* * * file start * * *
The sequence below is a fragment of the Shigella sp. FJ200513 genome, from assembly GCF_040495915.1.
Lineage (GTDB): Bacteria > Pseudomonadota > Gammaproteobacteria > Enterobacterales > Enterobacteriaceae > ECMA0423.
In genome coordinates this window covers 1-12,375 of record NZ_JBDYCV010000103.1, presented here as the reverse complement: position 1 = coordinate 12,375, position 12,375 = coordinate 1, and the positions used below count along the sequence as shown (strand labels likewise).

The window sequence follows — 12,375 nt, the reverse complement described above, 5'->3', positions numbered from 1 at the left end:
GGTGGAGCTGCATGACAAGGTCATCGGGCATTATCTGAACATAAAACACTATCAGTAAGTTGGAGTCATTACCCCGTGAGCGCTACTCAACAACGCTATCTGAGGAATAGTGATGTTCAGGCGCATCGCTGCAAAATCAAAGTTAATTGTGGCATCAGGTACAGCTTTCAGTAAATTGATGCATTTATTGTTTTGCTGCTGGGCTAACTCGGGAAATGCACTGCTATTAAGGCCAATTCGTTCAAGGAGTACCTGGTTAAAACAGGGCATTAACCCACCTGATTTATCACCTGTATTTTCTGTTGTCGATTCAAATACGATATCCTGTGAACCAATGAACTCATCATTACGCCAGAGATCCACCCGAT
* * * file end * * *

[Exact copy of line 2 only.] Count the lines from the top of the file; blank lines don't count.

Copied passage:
Lineage (GTDB): Bacteria > Pseudomonadota > Gammaproteobacteria > Enterobacterales > Enterobacteriaceae > ECMA0423.